Well, maybe he didn't use those words, but that's pretty much what he said.
Last autumn the Mind & Life Institute, a group of contemplatives, neuroscientists, educators, activists and policy makers who are devoted to promoting "the creation of a contemplative, compassionate, and rigorous experimental and experiential science of the mind which could guide and inform medicine, neuroscience, psychology, education and human development" held a conference in Washington DC. Called "Educating World Citizens for the 21st Century", this gathering included a number of great minds including the Dalai Lama, who led the first panel discussion on educating children to be "compassionate, competent, ethical, and engaged citizens in an increasingly complex and interconnected world".
He said that he believes that rigorous academic preparation is critical, but our educational system is too focused on this aspect of teaching children. Once we have knowledge, he said, the question becomes one of using that knowledge - will we use it in a way that is constructive, neutral, or destructive? Obviously we would come down on the side of "constructive", but there is certainly a difference of opinion as to what exactly that means.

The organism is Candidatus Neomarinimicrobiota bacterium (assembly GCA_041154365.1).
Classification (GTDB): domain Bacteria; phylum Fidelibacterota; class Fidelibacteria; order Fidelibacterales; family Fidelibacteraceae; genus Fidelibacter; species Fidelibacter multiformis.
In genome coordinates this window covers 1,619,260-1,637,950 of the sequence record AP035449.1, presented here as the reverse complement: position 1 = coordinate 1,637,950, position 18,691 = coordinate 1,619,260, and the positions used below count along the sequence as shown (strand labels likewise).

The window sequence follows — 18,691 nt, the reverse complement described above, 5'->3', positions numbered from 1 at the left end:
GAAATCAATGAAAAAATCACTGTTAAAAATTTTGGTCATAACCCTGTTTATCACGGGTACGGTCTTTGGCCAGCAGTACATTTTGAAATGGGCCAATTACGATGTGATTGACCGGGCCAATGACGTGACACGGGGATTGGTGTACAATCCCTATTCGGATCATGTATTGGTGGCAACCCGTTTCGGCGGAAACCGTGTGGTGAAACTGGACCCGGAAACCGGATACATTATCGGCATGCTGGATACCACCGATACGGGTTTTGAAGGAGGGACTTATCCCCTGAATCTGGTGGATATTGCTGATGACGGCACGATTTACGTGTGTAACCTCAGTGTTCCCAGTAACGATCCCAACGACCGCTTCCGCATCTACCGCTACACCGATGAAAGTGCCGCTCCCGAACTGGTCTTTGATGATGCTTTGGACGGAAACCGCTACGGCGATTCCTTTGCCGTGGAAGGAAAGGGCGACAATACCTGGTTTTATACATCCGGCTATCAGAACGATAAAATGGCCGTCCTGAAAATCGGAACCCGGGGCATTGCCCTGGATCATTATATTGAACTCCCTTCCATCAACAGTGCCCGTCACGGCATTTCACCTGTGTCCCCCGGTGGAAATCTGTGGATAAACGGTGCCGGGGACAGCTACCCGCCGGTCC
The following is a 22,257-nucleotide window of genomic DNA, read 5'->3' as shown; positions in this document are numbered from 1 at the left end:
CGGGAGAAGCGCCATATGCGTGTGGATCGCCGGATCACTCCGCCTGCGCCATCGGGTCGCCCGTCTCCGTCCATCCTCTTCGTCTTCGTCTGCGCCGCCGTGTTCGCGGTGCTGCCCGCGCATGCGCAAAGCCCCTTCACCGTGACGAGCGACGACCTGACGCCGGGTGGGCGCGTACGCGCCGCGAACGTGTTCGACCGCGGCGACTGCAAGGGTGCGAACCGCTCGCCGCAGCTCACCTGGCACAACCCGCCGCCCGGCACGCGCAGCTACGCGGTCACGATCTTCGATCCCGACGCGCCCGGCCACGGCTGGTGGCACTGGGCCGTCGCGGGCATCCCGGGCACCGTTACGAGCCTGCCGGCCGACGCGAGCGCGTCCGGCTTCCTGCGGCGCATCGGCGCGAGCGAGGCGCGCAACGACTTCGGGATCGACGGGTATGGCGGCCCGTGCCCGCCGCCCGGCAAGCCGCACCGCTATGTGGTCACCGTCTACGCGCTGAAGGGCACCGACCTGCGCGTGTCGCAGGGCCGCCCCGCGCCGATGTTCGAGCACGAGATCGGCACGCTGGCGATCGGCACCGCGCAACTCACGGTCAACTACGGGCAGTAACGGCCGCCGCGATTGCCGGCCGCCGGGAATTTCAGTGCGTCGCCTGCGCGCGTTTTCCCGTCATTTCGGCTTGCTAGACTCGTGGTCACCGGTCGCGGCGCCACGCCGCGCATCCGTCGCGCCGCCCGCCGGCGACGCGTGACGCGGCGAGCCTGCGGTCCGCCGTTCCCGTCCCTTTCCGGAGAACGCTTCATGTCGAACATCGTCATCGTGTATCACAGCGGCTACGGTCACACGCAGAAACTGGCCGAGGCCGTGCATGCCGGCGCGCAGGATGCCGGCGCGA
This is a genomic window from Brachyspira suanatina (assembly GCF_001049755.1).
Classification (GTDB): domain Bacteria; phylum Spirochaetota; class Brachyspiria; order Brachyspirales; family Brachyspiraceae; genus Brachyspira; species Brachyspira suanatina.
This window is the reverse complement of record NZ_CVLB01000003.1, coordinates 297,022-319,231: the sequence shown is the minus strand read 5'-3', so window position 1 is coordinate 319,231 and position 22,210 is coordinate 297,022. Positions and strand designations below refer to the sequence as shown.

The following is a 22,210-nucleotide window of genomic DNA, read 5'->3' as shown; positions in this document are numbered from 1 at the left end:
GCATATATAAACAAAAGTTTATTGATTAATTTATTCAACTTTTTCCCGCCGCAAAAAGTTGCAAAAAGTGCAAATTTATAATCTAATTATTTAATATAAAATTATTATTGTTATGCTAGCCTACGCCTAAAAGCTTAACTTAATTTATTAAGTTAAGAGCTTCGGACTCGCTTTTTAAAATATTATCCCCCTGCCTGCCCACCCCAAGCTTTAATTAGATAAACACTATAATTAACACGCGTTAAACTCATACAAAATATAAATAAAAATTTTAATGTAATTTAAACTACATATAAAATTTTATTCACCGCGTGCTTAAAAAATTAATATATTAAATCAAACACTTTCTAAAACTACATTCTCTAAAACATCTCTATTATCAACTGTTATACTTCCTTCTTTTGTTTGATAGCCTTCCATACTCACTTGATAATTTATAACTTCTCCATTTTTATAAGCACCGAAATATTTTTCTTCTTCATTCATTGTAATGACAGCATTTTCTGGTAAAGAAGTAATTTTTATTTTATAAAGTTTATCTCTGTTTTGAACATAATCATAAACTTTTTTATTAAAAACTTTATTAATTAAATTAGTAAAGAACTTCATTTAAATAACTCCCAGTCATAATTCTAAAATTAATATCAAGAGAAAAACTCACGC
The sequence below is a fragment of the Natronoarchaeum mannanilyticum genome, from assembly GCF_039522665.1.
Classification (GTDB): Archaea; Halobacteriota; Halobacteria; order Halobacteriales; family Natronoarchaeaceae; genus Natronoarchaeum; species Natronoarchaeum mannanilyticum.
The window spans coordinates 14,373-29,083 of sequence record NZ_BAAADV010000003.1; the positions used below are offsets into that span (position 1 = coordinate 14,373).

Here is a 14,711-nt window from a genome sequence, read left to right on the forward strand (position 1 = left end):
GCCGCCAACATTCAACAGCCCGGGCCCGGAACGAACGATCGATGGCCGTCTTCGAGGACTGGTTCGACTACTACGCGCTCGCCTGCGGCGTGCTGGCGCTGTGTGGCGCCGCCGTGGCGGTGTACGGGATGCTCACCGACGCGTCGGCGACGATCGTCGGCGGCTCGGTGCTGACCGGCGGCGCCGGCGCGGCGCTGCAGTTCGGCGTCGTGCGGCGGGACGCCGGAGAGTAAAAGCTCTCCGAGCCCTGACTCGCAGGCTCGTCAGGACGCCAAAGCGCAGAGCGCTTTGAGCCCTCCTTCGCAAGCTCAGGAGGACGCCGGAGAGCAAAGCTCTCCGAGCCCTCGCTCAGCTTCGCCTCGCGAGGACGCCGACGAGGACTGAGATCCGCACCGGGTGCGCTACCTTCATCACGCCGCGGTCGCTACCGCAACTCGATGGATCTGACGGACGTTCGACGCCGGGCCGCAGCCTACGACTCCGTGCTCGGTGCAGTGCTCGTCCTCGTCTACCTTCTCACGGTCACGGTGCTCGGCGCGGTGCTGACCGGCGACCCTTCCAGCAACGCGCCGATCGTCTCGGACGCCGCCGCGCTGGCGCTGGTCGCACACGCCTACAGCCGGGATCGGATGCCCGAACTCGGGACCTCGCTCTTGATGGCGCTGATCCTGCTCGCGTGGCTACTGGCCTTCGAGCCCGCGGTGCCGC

And that is what Holistic Education is about. We look to give children knowledge and a rich and diverse academic background, but we also recognize that to focus on that aspect of their beings at the exclusion of all else is to do them, and the entire world, a disservice. We also ask children (and the adults who live and work with them) to consider the bigger picture, to look at and understand themselves and their place in the community, the environment, and the "global neighborhood". We want them to think carefully about the responsibility that comes with being human, and how they can use their knowledge in constructive ways - constructive to their own sense of well-being and happiness as well as constructive to the world at large.